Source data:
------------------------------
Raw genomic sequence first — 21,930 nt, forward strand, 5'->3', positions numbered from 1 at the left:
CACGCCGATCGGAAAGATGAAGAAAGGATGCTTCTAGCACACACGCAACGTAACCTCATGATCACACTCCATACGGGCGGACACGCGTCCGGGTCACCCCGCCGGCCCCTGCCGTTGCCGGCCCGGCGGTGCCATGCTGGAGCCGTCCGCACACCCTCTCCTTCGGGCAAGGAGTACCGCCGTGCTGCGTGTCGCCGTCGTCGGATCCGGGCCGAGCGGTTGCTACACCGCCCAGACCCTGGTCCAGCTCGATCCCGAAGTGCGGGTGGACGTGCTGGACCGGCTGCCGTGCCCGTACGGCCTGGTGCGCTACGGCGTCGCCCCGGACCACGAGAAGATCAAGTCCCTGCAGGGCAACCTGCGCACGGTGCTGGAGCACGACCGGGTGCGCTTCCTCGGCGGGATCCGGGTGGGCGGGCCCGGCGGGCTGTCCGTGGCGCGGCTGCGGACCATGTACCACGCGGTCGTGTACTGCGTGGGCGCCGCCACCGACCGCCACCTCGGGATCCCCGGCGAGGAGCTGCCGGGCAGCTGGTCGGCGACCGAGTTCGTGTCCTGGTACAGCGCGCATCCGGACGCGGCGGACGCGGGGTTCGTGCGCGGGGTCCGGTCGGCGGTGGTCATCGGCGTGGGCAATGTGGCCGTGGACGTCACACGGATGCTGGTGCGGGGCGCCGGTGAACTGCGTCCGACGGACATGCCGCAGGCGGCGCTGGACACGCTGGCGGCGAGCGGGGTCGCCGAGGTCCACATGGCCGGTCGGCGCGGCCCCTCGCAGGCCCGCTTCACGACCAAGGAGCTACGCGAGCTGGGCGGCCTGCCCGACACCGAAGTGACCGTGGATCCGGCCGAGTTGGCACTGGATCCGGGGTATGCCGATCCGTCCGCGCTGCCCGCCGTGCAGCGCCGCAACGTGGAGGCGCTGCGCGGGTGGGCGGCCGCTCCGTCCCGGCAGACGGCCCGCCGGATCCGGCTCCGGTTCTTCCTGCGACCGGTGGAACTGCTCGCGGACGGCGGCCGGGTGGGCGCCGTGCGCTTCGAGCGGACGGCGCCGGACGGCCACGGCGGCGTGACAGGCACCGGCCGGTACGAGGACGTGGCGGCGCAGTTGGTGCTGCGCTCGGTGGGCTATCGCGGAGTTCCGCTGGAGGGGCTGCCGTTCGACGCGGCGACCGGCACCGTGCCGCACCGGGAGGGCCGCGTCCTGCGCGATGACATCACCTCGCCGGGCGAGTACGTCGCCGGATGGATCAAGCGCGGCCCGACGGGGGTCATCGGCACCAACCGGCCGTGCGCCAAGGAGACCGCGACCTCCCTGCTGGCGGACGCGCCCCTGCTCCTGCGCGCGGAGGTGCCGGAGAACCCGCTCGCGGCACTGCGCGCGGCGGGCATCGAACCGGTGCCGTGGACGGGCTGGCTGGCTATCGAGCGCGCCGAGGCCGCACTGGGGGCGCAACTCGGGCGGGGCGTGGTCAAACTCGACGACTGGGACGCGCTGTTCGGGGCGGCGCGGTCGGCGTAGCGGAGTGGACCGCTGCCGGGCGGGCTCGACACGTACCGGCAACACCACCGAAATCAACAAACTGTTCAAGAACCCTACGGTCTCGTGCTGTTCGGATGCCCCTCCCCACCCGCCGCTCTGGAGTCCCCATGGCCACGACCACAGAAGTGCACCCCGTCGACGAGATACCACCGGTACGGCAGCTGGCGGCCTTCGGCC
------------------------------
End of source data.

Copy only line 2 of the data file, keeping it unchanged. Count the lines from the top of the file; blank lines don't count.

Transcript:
CACGCCGATCGGAAAGATGAAGAAAGGATGCTTCTAGCACACACGCAACGTAACCTCATGATCACACTCCATACGGGCGGACACGCGTCCGGGTCACCCCGCCGGCCCCTGCCGTTGCCGGCCCGGCGGTGCCATGCTGGAGCCGTCCGCACACCCTCTCCTTCGGGCAAGGAGTACCGCCGTGCTGCGTGTCGCCGTCGTCGGATCCGGGCCGAGCGGTTGCTACACCGCCCAGACCCTGGTCCAGCTCGATCCCGAAGTGCGGGTGGACGTGCTGGACCGGCTGCCGTGCCCGTACGGCCTGGTGCGCTACGGCGTCGCCCCGGACCACGAGAAGATCAAGTCCCTGCAGGGCAACCTGCGCACGGTGCTGGAGCACGACCGGGTGCGCTTCCTCGGCGGGATCCGGGTGGGCGGGCCCGGCGGGCTGTCCGTGGCGCGGCTGCGGACCATGTACCACGCGGTCGTGTACTGCGTGGGCGCCGCCACCGACCGCCACCTCGGGATCCCCGGCGAGGAGCTGCCGGGCAGCTGGTCGGCGACCGAGTTCGTGTCCTGGTACAGCGCGCATCCGGACGCGGCGGACGCGGGGTTCGTGCGCGGGGTCCGGTCGGCGGTGGTCATCGGCGTGGGCAATGTGGCCGTGGACGTCACACGGATGCTGGTGCGGGGCGCCGGTGAACTGCGTCCGACGGACATGCCGCAGGCGGCGCTGGACACGCTGGCGGCGAGCGGGGTCGCCGAGGTCCACATGGCCGGTCGGCGCGGCCCCTCGCAGGCCCGCTTCACGACCAAGGAGCTACGCGAGCTGGGCGGCCTGCCCGACACCGAAGTGACCGTGGATCCGGCCGAGTTGGCACTGGATCCGGGGTATGCCGATCCGTCCGCGCTGCCCGCCGTGCAGCGCCGCAACGTGGAGGCGCTGCGCGGGTGGGCGGCCGCTCCGTCCCGGCAGACGGCCCGCCGGATCCGGCTCCGGTTCTTCCTGCGACCGGTGGAACTGCTCGCGGACGGCGGCCGGGTGGGCGCCGTGCGCTTCGAGCGGACGGCGCCGGACGGCCACGGCGGCGTGACAGGCACCGGCCGGTACGAGGACGTGGCGGCGCAGTTGGTGCTGCGCTCGGTGGGCTATCGCGGAGTTCCGCTGGAGGGGCTGCCGTTCGACGCGGCGACCGGCACCGTGCCGCACCGGGAGGGCCGCGTCCTGCGCGATGACATCACCTCGCCGGGCGAGTACGTCGCCGGATGGATCAAGCGCGGCCCGACGGGGGTCATCGGCACCAACCGGCCGTGCGCCAAGGAGACCGCGACCTCCCTGCTGGCGGACGCGCCCCTGCTCCTGCGCGCGGAGGTGCCGGAGAACCCGCTCGCGGCACTGCGCGCGGCGGGCATCGAACCGGTGCCGTGGACGGGCTGGCTGGCTATCGAGCGCGCCGAGGCCGCACTGGGGGCGCAACTCGGGCGGGGCGTGGTCAAACTCGACGACTGGGACGCGCTGTTCGGGGCGGCGCGGTCGGCGTAGCGGAGTGGACCGCTGCCGGGCGGGCTCGACACGTACCGGCAACACCACCGAAATCAACAAACTGTTCAAGAACCCTACGGTCTCGTGCTGTTCGGATGCCCCTCCCCACCCGCCGCTCTGGAGTCCCCATGGCCACGACCACAGAAGTGCACCCCGTCGACGAGATACCACCGGTACGGCAGCTGGCGGCCTTCGGCC